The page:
Christ; consequently do not suffer according to their demerits; and plainly and positively contradict a vast number of threatenings, not only of the law, but also a vast many positive declarations of Christ and his disciples, that the wicked are punished according to their works, that no mercy is shewed them: or, 2d, you must say, they do suffer all the law threatened them; have satisfied all its demands; have paid the very last mite; and come out of hell on the score of justice and not of mercy, and go to heaven without any help from Jesus Christ. For it would be idle to talk of shewing mercy to those who were no longer guilty, and against whom the law has no demands. They come out of hell on the footing of strict justice; and can claim exemption from punishment on the footing of strict justice; and are conformed to the law of God, and in friendship with their Creator, and must of course be happy. But on this supposition more absurdities present themselves than I shall have time to enumerate. If any men do satisfy the divine law, and are received to happiness, they are received, not on account of what Christ has done, but on account of legal righteousness of their own. Besides, they are not saved from any thing which is threatened in the divine law. Universal salvation, therefore, is an unmeaning term; and that all men are raised up from their defectible state, is also without meaning. They are punished in hell till justice is satisfied; and they, (if you will permit me to quote one of your brethren) are whitened in hell, till they become fit for heaven! There is, I believe, but one supposition more which you can make; it is that the curse threatened in the divine law is endless misery. Thus, sir, I have done for the present with your first answer.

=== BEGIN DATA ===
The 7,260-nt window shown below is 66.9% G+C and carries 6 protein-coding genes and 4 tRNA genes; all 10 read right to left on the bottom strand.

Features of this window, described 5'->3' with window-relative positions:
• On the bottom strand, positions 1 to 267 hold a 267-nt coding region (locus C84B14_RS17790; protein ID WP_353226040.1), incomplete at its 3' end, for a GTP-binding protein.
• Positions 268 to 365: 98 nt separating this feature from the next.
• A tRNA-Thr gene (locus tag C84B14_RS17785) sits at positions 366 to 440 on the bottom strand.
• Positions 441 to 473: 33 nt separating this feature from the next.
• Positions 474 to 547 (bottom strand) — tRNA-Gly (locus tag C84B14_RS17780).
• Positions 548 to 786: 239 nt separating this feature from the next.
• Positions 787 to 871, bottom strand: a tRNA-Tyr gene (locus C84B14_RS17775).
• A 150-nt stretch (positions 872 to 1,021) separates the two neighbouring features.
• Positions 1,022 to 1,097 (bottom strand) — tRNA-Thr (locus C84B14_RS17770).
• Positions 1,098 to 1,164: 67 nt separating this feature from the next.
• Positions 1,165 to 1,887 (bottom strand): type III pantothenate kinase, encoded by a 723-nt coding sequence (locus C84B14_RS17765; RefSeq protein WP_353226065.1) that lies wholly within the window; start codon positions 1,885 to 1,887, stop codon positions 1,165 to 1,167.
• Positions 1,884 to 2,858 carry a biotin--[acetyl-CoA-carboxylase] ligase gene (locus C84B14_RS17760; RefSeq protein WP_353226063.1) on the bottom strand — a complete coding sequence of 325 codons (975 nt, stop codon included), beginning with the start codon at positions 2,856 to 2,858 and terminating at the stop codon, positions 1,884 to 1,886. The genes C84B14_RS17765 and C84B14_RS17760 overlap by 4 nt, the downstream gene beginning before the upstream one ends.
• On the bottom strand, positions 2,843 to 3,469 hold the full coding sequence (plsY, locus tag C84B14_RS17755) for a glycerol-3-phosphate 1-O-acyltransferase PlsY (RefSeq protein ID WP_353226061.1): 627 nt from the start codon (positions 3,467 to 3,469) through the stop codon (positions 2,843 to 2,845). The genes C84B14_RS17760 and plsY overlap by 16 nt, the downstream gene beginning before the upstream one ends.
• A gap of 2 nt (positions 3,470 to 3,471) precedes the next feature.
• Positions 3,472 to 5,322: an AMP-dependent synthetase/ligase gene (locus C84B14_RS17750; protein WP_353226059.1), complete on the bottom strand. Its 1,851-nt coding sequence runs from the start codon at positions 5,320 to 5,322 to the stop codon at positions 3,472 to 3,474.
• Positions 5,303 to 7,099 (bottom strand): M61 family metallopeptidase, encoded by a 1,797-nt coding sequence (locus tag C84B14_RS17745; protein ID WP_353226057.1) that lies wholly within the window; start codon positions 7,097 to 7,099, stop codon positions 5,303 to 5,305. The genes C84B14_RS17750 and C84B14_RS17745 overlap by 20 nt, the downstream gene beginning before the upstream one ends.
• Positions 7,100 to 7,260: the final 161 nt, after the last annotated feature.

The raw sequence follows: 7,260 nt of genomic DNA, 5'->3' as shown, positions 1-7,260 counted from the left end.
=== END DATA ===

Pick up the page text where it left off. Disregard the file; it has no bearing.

Your fourth answer will now claim some attention. You write thus: believe a future punishment is inflicted for the same purpose as punishment in the present life. I believe the sinner who is subject to this punishment, with; other means, is made better, and brought to repentance." This is plain enough, only I do not know what you mean by the "other means" of which you speak; but that is no matter. You go here, I presume, on the supposition that the punishment which is inflicted on the wicked in a future world, is merely disciplinary. I make this supposi

« PreviousContinue »